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Israel Marchers Agree on Cause, but Differ on ‘road Map’ to Peace

Along New York City’s rain-soaked Fifth Avenue, more than 100,000 Jews marched for Israel, rallying for a single cause.

Asked their take on the “road map” peace plan, however, the marchers’ answers were anything but uniform.

Even within Jewish organizations, individuals marching under a single banner at Sunday’s annual Salute to Israel Parade often held opposing views: One would praise the road map’s merits, while another would interject to point out its flaws.

Some expressed faith, even certainty, in President Bush’s commitment to Israeli security, while others said Bush might bend under political pressure or misunderstand the issues at stake.

Several cringed at perceived American pressure on Israel, while a few said the intervention of the United States, and even other countries, was critical for peace.

Some appeared optimistic about the road map’s chances for success, while others rejected it as misguided.

Despite the cacophony of views, however, one theme was clear: After nearly three years of the Palestinian intifada American Jews want peace, but they’re approaching it with a heavy dose of skepticism.

“Everybody is fooling themselves. Everyone has kind of learned to say the words” in favor of peace, but then they continue “to do whatever they want to do,” said Michael Klein, 42, a modern Orthodox Jew from Woodmere, N.Y., who plans to make aliyah with his family next month.

Because of the gap between the Israeli and Palestinian positions, Klein said, “I don’t think anybody’s taking” the road map seriously.

But some people indeed are.

Genie Lehr, 72, an activist with Na’amat USA, thinks the road map may be a way out of the quagmire of violence.

Having just returned from Israel, where she lives part of the year, Lehr described how tired she was of listening to reports of suicide attacks.

“If there’s a chance to save lives, that’s what I want to see,” Lehr said.

That’s when one of her fellow activists stepped in.

“We’d be funding a terrorist state,” said Myrna Lewak of Oceanside, N.Y.

Palestinian Authority Prime Minister Mahmoud Abbas “is still controlled by” P.A. President Yasser Arafat, “and he won’t dismantle Hamas,” said Lewak, who said she plans to head to Washington this month to lobby against the road map.

Adam Weintraub, 33, a real estate executive from Staten Island, N.Y., said he has faith in President Bush.

Bush “has to appease both sides, and obviously you know what side he’s on,” he said — “solely with Israel.”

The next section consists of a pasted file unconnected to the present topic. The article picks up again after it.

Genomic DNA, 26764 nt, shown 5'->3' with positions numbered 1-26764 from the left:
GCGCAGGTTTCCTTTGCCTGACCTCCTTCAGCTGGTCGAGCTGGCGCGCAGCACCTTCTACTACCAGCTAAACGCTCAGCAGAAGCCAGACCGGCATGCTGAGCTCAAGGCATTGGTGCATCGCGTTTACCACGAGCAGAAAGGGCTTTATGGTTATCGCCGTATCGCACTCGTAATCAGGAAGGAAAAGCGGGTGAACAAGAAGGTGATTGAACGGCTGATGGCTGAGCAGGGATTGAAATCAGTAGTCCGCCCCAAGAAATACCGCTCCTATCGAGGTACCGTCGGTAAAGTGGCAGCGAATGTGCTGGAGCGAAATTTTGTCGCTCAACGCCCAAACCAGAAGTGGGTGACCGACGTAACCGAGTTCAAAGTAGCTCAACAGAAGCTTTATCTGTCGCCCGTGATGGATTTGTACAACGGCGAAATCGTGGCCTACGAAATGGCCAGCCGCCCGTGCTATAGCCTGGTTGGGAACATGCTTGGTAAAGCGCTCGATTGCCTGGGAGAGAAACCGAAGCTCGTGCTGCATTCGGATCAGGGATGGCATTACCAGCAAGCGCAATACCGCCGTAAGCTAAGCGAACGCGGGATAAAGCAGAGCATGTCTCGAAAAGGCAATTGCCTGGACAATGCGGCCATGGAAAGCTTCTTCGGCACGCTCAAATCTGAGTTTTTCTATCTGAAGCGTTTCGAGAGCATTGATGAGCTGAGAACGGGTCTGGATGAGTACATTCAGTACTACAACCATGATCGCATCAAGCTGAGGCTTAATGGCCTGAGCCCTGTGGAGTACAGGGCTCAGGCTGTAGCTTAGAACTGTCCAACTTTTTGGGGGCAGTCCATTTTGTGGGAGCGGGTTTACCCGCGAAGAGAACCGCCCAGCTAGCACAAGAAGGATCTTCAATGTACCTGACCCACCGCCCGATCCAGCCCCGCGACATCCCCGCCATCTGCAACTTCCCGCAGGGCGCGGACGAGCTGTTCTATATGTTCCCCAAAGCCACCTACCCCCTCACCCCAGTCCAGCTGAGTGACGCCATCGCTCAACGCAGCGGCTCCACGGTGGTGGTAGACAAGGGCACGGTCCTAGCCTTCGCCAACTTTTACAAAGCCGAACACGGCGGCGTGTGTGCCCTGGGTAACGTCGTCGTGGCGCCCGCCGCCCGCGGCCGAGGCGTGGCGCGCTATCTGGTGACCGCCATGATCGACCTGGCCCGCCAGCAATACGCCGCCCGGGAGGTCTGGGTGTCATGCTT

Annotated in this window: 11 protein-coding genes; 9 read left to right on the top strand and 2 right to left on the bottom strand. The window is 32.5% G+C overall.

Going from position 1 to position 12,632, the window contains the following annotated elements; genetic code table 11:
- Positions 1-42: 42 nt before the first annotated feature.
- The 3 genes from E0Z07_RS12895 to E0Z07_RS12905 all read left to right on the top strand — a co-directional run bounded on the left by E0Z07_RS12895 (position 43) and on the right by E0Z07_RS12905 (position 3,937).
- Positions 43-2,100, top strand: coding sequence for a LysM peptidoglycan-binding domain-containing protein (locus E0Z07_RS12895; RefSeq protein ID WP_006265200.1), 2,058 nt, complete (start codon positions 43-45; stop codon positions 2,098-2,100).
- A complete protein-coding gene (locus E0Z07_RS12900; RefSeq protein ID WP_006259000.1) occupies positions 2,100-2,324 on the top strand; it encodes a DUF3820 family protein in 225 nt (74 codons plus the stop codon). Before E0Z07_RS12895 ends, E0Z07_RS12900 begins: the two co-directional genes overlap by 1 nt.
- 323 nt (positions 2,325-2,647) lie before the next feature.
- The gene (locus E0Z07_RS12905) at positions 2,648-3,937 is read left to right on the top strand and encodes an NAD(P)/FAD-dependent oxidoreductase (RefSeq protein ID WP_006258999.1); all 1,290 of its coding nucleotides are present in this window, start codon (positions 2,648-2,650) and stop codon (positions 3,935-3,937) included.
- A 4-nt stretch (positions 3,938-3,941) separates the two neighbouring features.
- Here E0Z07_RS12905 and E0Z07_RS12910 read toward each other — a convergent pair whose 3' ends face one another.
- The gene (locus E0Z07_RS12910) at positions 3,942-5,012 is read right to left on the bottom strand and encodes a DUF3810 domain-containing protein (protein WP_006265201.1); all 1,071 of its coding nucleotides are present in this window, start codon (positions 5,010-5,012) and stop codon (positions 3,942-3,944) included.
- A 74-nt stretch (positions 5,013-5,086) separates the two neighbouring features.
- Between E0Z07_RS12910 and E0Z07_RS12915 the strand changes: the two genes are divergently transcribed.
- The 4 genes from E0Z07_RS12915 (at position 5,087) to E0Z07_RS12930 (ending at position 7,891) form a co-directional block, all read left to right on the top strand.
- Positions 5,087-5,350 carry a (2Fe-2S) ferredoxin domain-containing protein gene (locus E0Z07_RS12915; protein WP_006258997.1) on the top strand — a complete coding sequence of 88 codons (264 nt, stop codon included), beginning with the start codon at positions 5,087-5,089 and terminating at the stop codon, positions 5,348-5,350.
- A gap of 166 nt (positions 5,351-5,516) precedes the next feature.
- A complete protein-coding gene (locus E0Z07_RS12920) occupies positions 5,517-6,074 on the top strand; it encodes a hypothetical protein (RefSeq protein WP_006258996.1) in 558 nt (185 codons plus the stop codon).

One such cue was Bush’s visit last week to Auschwitz, Weintraub said.

But Weintraub, whose right-wing family members belonged in the past to the militant Jewish Defense League and today live in Israeli settlements, said he too hopes for peace.

“If I want to be selfish,” Weintraub said, he could say of the Palestinians, “friggin’ deport them all.”

But Israel wants peace, and always meant to use the West Bank and Gaza Strip as a bargaining chip in peace talks, he said.

“Jews are a liberal people, they’re pacifists,” he said.

Many at the parade — such as David Cohen, 42, an accountant from Fort Lee, N.J. — opposed the plan.

“As the road map stands right now, I reject it,” he said, noting that it could be used to divide Jerusalem and offer a “right of return” for millions of Palestinian refugees to their former homes inside Israel.

“Israel shouldn’t be sold down the river” and “shouldn’t be forced to make peace with people who aren’t ready to make peace,” Cohen said.

Others support the road map, with conditions.

Devick Sellam, who described himself as a “traditional” Sephardi Jew with family in Israel, looks at the last few years — when Israeli peace offers were met with Palestinian violence — as his yardstick for the future.

“I say security should come first, because history has proven in the last 10 or even 20 years that anything else has not” worked, he said.

Some say Palestinian behavior during other attempts to make peace has eroded any trust.

“The Palestinians are going to exploit the plan,” said Yocheved Schwartz, 20, a graduate of Baltimore’s Yeshiva Rambam and now a student at Barnard College.

“Whenever there has been one of these kinds of plans presented to the Palestinians and the Israelis, it seems that the Palestinians have not upheld their end of the deal,” she said.

Many, jaded by the conflict, simply can’t see a way out.

“In my mind, in the end, it’s going to be the same,” said Herbert Gordon, 68, of Teaneck, N.J.

More Israelis will be killed, and Palestinians will “keep saying they’re sorry,” he said.

Moran Banai, 24, national director of Hashomer Hatzair, a socialist Zionist youth movement, hopes to infuse weary Jews with optimism.

“The youth can continue to be hopeful when it’s hard for anyone else,” Banai said.

Only with Bush’s influence, and with the diplomatic “Quartet” that drafted the road map “pushing for negotiation and open dialogue between the Palestinians and Israelis, are we going to get anywhere,” she said.

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